IRELAND South MEP and EU Transport Committee member Deirdre Clune has called on Minister Shane Ross to include the M20 in the Mid-term Capital plan review in 2017. Clune described the motorway project between Cork and Limerick as a game changer for the entire Western Atlantic corridor.
“We need to counter balance the excessive economic growth that we are seeing in Dublin. Our transport infrastructure can be used to drive growth to the regions by allowing cities in the southern part of the country to become connected hubs that take the pressure off Dublin.
A report produced by the Irish Academy of Engineering in May of this year criticised current policy for following development rather than leading it. The report states that spatial planning will have to be supported by an integrated infrastructure plan and the lack of an M20 between Cork and Limerick is a major concern to numerous stakeholders throughout the South-West, who recommended that it should now be fast-tracked.
That report identified the upgrading of the N20 as the single biggest issue that needs to be addressed in transport infrastructure in Ireland. The Transport Minister has recently given Transport Infrastructure Ireland (TII) the green light to restart the planning process for the M20 motorway which Clune welcomed as a first step to getting this vital piece of infrastructure funded and built as soon as is possible.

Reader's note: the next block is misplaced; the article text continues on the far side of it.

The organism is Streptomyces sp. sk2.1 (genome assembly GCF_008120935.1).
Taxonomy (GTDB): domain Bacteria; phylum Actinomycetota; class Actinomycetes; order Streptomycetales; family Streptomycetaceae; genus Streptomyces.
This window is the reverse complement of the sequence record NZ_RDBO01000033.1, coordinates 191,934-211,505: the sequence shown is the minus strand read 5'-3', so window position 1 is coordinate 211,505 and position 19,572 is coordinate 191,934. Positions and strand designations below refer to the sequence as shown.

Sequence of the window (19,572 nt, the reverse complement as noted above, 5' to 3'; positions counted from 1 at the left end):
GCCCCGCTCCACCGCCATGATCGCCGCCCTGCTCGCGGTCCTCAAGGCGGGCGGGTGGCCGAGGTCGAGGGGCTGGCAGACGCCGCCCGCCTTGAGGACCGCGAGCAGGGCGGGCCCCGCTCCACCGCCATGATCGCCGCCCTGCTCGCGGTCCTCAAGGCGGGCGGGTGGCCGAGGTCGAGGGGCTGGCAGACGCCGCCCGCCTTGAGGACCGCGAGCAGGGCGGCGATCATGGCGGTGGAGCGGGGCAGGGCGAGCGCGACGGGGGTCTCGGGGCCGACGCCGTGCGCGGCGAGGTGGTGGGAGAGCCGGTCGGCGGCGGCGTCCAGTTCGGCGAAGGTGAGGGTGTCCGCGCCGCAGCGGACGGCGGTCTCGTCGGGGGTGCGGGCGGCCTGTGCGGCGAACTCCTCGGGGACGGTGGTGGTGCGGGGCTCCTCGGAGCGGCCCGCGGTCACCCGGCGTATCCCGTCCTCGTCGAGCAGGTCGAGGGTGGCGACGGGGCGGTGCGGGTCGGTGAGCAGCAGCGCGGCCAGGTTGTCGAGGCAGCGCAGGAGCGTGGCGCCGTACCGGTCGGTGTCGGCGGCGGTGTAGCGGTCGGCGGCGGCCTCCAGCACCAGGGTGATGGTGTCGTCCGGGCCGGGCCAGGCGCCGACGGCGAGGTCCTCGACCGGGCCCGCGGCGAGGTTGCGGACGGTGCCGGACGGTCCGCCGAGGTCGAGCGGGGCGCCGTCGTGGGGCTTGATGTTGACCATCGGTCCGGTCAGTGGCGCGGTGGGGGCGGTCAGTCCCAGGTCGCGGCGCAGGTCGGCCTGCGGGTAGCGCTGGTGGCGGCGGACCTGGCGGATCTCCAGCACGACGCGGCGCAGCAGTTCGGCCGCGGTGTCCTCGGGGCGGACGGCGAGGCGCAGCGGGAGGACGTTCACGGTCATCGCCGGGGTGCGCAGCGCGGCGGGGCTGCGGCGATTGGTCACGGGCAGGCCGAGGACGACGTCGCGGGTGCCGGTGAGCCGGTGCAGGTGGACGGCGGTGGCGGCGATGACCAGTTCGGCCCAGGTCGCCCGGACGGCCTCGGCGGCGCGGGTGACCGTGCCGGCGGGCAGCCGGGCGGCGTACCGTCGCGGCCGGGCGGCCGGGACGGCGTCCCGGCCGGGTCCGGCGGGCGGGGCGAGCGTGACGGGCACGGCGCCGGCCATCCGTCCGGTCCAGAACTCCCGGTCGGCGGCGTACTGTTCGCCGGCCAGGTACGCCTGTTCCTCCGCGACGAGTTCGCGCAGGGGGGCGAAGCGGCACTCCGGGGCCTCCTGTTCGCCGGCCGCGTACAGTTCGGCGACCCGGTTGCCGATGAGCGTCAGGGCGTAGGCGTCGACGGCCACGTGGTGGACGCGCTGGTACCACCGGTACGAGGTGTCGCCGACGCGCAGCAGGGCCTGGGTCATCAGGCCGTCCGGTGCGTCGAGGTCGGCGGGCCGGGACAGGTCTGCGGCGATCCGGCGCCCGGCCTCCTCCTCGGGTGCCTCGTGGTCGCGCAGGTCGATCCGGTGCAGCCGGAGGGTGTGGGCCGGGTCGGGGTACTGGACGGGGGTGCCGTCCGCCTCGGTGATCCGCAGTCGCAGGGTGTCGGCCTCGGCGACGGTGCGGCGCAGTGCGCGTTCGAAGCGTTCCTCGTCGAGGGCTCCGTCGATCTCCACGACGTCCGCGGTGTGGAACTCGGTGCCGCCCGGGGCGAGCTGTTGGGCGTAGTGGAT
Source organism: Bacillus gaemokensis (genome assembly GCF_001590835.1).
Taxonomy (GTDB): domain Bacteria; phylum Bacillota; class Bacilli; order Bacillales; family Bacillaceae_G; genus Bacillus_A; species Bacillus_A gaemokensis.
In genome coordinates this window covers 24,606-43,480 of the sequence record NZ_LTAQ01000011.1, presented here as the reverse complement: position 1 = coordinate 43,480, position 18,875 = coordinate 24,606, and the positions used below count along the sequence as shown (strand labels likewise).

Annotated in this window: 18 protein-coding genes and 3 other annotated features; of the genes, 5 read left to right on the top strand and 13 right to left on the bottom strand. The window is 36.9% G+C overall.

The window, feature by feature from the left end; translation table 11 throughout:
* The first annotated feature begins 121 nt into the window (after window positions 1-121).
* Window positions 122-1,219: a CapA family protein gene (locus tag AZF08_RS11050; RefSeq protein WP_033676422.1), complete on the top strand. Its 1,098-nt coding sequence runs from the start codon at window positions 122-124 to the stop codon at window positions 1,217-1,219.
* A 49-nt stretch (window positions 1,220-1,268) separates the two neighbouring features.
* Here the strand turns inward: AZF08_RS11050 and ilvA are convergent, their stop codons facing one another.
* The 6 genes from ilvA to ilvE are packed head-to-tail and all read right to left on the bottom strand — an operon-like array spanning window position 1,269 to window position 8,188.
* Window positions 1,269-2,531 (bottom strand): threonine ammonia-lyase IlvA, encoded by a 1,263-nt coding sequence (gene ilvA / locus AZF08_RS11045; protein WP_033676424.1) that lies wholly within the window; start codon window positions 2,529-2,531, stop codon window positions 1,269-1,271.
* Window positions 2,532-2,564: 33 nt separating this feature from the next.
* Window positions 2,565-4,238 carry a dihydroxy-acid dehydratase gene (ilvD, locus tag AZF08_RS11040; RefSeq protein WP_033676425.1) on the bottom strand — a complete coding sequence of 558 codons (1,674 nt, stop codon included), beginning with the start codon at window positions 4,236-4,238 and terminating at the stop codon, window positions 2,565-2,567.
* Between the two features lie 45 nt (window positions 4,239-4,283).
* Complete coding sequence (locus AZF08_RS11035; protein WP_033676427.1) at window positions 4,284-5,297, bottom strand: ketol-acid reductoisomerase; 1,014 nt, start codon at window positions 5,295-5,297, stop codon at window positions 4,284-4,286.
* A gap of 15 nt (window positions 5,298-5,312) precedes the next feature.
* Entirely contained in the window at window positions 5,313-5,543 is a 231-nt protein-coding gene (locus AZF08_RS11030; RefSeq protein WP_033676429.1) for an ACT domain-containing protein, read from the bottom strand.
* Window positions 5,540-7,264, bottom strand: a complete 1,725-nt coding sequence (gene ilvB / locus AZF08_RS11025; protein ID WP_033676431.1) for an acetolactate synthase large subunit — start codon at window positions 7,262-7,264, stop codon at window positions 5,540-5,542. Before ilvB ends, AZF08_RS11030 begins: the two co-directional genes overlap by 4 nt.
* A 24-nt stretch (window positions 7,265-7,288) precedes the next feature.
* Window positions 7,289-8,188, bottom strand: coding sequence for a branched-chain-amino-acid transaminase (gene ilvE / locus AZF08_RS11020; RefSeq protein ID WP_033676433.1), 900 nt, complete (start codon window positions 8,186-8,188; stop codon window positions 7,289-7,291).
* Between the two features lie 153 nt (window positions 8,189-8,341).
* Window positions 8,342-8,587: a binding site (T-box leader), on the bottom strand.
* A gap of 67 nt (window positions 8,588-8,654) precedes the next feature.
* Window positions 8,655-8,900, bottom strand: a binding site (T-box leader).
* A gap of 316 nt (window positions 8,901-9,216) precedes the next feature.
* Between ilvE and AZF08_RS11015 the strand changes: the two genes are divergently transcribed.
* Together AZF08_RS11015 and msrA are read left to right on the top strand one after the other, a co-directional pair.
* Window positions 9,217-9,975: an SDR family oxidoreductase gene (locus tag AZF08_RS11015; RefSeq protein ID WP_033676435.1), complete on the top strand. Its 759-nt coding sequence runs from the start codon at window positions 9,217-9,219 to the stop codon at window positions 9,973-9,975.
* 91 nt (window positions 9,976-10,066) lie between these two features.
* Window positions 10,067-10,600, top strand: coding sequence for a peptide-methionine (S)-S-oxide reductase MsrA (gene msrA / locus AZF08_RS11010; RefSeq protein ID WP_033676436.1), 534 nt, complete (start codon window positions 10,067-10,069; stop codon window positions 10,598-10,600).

“Time is not on our side with this project. The planning process alone is expected to take 5 years on the M20 project which is why it is vital that the M20 be included in the 2017 capital plan.
“When built, the M20 would shorten journey times between Limerick and Cork by a half an hour. More than 300,000 jobs are earmarked in the Action Plan for Jobs for the Cork and Limerick region. We have to ensure connectivity between companies in the region for commercial reasons but also for the commuters who have to travel this road every day.
“Ireland’s population is expected to be somewhere around 6.2 million people by 2030. Most of this population growth will disproportionately go to Dublin. Just under 40% of Ireland’s population live in the greater Dublin area.
“If we are serious about balanced economic growth where all regions and cities prosper accordingly, then we must include the M20 project in the upcoming review and make the funding available to get the project underway.
Plans to develop the M20 motorway were shelved in 2011 due to a lack of funding.